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|Best of the Slam
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|Author:||solarshare [ Fri Sep 21, 2018 4:25 pm ]|
|Post subject:||Best of the Slam|
Good writing is all about experimentation. To find the right subject, sometimes you have to explore a variety of themes; to find the right style, sometimes you have to try out a range of different forms. That's one of the things that makes The Slam so special--our writers' versatility. In this year's Best of The Slam, we have pieces covering history, chemistry, geography, psychology, literature; we have poetic forms from haiku to rhyming and free verse, and prose styles from microfiction to creative nonfiction. Our young writers aren't afraid to go out of their comfort zones to try out new subjects and styles. On The Slam, there are no set themes or models to follow: we encourage experimentation, as we believe that all writers need to experiment to grow.
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The Slam is Cicada's online counterpart: a community where writers ages 14-23 can submit their poems, stories, and creative nonfiction and receive feedback from their peers. Selection is competitive--but with twenty new pieces of writing going live each month, there's plenty of opportunity for writers of all abilities to contribute. While you're submitting your own work, you can also see what other teens are writing, post critiques, and read the monthly Slam Master's Rant, which offers ideas and advice for young writers.
Once every year, we choose a selection of our best Slam writers to feature right here in the pages of Cicada. These are talented young authors who are dedicated to improving their craft and to experimenting with different styles until they've found the perfect fit. Once you've read this year's best of the best, come join the ranks.
--Ann Pedtke, Slam Master
JACKIE 0. DREAMS SHE IS IN OUTER SPACE AND SEES THE WORLD PRICKED WITH MILLIONS OF TINY LIGHTS
by Molly McGinnis
SAILING CROSS COUNTRY
by Emma Prichard
Leo could hardly believe her luck when she saw the boat.
Her latest ride had left her while she was in the rest stop bathroom. Jerk. Leo slouched in a sticky red booth in the food court, glaring at the cheap cup of coffee in front of her, the first few sips of which were settling sourly in her empty stomach. Across the room, the Burger King sign glowed, mocking her. Leo let her head thunk down onto the table. She was broke, she was hungry, and thanks to the heavy metal the jerk had been blasting out of the car speakers car speakers all night, exhausted. More importantly, she was still hours from Boston and didn't have a ride.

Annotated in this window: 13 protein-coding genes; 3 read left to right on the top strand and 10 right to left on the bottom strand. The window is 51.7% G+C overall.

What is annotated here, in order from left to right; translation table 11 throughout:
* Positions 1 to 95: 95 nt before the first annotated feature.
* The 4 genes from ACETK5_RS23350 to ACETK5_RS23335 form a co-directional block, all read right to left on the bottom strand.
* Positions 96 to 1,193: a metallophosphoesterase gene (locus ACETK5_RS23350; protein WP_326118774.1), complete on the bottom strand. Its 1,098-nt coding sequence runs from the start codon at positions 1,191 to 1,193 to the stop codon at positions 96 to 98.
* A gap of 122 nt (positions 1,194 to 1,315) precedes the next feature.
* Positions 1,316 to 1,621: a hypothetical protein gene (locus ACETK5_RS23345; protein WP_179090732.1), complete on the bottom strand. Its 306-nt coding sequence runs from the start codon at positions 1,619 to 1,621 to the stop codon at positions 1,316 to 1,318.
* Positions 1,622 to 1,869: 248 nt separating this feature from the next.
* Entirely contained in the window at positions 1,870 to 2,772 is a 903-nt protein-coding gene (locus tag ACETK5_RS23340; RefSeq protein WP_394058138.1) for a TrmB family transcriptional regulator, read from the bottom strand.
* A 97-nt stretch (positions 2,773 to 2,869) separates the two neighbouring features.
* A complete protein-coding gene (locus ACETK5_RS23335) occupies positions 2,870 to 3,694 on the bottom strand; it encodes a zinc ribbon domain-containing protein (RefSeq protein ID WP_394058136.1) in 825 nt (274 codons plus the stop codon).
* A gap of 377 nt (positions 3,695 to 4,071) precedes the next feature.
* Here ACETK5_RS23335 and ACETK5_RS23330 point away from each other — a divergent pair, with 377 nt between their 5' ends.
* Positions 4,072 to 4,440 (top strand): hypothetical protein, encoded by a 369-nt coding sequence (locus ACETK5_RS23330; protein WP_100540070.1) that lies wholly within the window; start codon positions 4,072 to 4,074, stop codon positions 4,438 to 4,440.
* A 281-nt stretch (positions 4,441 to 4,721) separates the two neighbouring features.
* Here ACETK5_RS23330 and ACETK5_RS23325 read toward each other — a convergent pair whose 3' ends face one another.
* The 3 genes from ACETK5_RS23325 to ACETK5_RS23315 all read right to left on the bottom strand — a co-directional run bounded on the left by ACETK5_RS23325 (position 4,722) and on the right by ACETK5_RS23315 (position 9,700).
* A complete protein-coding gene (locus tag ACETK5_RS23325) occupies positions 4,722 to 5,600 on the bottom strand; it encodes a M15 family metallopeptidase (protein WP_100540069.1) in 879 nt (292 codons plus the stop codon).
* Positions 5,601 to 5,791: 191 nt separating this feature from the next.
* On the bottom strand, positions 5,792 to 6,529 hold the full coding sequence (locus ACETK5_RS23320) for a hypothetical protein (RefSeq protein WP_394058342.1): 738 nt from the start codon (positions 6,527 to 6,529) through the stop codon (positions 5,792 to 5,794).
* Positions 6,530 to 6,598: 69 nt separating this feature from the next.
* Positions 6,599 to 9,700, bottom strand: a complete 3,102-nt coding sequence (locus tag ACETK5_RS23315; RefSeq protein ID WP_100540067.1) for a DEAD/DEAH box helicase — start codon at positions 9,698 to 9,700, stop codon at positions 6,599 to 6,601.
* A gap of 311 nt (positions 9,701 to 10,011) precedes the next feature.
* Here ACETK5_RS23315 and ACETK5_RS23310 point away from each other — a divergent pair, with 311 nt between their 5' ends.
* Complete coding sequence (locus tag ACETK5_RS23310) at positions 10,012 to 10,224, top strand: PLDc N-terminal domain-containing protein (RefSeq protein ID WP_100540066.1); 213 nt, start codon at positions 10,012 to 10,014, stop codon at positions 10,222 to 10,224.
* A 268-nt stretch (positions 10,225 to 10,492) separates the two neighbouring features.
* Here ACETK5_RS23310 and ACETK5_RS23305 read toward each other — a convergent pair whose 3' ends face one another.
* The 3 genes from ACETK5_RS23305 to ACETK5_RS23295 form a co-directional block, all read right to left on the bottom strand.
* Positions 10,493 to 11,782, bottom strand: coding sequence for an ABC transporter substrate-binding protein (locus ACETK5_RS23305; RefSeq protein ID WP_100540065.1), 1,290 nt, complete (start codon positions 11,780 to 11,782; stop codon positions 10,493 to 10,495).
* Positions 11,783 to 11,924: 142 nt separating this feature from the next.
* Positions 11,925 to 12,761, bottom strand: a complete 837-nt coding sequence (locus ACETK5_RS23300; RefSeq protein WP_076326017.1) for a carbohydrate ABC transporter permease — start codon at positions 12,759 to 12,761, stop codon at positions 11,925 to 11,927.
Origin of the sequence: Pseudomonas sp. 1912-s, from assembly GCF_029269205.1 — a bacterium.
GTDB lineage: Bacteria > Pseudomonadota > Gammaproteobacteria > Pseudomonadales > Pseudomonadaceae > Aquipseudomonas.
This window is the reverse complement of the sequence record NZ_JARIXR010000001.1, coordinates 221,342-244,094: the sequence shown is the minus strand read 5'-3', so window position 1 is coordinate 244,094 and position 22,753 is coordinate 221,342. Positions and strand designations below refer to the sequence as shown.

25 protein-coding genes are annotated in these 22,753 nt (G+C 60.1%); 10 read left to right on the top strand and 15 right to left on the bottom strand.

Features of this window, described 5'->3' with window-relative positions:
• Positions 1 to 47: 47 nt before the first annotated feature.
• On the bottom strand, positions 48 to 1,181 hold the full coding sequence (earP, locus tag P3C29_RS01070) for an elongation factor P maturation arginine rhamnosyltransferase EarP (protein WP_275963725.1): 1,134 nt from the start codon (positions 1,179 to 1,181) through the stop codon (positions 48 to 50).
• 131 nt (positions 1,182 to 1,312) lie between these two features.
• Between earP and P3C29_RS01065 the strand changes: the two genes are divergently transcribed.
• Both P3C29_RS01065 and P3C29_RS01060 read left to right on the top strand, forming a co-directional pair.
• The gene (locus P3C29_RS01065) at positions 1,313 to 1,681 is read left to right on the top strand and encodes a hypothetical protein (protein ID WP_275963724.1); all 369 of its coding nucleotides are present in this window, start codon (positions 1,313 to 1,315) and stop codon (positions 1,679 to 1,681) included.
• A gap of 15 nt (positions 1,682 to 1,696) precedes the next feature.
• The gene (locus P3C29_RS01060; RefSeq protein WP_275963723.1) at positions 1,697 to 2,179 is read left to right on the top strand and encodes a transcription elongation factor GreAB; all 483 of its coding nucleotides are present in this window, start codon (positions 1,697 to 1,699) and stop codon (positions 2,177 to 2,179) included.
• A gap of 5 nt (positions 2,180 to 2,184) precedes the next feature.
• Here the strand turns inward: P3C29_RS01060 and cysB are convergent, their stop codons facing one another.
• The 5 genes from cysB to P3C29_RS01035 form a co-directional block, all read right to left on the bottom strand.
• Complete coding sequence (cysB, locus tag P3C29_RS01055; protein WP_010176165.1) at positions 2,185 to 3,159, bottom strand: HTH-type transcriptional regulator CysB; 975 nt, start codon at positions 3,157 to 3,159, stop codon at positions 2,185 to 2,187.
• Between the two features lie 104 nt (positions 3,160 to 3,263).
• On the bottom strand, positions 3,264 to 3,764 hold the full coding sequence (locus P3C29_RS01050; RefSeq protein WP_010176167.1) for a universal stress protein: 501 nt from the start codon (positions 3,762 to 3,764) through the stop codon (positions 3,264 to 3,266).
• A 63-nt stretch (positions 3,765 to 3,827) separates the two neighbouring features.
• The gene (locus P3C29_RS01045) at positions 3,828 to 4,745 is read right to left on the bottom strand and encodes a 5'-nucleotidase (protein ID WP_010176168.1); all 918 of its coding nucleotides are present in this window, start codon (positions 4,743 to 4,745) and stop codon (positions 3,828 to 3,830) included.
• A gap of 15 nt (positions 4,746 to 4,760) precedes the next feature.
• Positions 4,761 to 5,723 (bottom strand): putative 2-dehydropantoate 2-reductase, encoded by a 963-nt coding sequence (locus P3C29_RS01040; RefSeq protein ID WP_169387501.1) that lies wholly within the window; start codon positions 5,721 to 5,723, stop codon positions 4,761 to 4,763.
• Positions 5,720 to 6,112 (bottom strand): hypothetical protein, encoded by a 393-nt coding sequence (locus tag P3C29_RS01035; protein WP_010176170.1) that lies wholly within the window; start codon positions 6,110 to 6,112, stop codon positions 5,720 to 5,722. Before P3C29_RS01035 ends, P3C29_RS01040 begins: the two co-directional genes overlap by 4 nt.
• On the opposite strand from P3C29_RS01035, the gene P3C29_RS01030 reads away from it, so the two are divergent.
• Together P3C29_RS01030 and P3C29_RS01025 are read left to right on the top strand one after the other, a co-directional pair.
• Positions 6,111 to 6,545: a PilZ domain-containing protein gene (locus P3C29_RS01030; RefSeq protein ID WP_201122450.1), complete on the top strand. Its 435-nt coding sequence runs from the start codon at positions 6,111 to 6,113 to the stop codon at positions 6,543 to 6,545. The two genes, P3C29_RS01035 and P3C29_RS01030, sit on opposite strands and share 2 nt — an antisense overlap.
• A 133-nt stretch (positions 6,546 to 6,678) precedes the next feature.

Lifting her head, Leo watched a smiling family of tourists, late leaf-peepers, heading toward their towering RV. If only, if only, Leo thought. Since there is power in the wishing, she clarified: The RV, not the family.
That was when the boat pulled into the parking lot. Technically, it was a yacht. A yacht strapped to the bed of a truck barely big enough to hold it. Painted white and dark blue, the yacht was thirty feet from bow to stern, and here, out of the water, it was at least twenty feet from keel to the top of the pilothouse.
"Hello, beautiful," Leo breathed.
For the moment she stayed still, trying to look bored while she finished her coffee. Not that it really mattered; no one was paying any attention to her. Outside, a tall, wiry man hopped out of the truck cab, giving the straps and pads holding the yacht in place only a cursory check. Mentally, Leo toasted his lack of diligence; she would depend on it later. The man came into the building, making a beeline for the bathrooms. Once he was out of sight, she moved.
Casually, but quickly, she walked over to the vessel. Looking up admiringly, she strolled around it. Lucky for her, an eight-wheeler had pulled into the spot directly beside the yacht, narrowing the areas where she could be seen to only a few feet on her right and left. She glanced around once more to be sure no one was nearby before climbing, slothlike, up one of the ropes securing the yacht to the truck bed.
A minute and a little rope burn later, Leo slipped over the rail and dropped onto the deck. Keeping low, she crawled to the hatch. A caress from a hairpin popped open the lock and she was inside.
"Captain Leonora, reporting for duty," Leo snickered as she gazed around. Inside, the decor was just as ostentatious as the outside would suggest: lots of brass and carved mahogany. A table and couches were fixed to the floor. A counter and a small refrigerator made for a kitchen. To her surprise, in a storage compartment she found crackers, peanut butter, and a few other nonperishables. A feast!
For a while now, Leo had been growing suspicious of her current run of luck. By the time she found the large bed in the stern, she no longer cared. Fast asleep in seconds, she didn't even feel the lurch as the truck started down the highway.